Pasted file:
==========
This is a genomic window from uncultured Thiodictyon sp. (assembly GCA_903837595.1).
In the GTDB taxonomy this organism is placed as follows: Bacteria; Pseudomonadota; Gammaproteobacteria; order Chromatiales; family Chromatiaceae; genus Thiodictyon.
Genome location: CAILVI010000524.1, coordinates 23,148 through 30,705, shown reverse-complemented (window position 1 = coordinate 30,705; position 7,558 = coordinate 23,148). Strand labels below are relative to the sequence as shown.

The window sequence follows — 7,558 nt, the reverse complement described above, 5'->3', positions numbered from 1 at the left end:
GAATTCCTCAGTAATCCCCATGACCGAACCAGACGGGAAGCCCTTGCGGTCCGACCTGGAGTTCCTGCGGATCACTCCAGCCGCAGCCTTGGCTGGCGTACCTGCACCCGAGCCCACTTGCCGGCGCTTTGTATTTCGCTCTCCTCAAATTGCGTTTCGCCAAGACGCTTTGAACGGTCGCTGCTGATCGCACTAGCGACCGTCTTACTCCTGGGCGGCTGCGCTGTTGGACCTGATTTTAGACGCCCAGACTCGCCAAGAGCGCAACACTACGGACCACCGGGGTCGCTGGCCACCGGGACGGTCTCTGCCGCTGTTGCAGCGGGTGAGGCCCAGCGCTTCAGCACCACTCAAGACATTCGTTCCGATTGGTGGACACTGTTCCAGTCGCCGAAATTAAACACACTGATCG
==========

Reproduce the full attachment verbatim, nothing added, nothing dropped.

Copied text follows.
This is a genomic window from uncultured Thiodictyon sp. (assembly GCA_903837595.1).
In the GTDB taxonomy this organism is placed as follows: Bacteria; Pseudomonadota; Gammaproteobacteria; order Chromatiales; family Chromatiaceae; genus Thiodictyon.
Genome location: CAILVI010000524.1, coordinates 23,148 through 30,705, shown reverse-complemented (window position 1 = coordinate 30,705; position 7,558 = coordinate 23,148). Strand labels below are relative to the sequence as shown.

The window sequence follows — 7,558 nt, the reverse complement described above, 5'->3', positions numbered from 1 at the left end:
GAATTCCTCAGTAATCCCCATGACCGAACCAGACGGGAAGCCCTTGCGGTCCGACCTGGAGTTCCTGCGGATCACTCCAGCCGCAGCCTTGGCTGGCGTACCTGCACCCGAGCCCACTTGCCGGCGCTTTGTATTTCGCTCTCCTCAAATTGCGTTTCGCCAAGACGCTTTGAACGGTCGCTGCTGATCGCACTAGCGACCGTCTTACTCCTGGGCGGCTGCGCTGTTGGACCTGATTTTAGACGCCCAGACTCGCCAAGAGCGCAACACTACGGACCACCGGGGTCGCTGGCCACCGGGACGGTCTCTGCCGCTGTTGCAGCGGGTGAGGCCCAGCGCTTCAGCACCACTCAAGACATTCGTTCCGATTGGTGGACACTGTTCCAGTCGCCGAAATTAAACACACTGATCG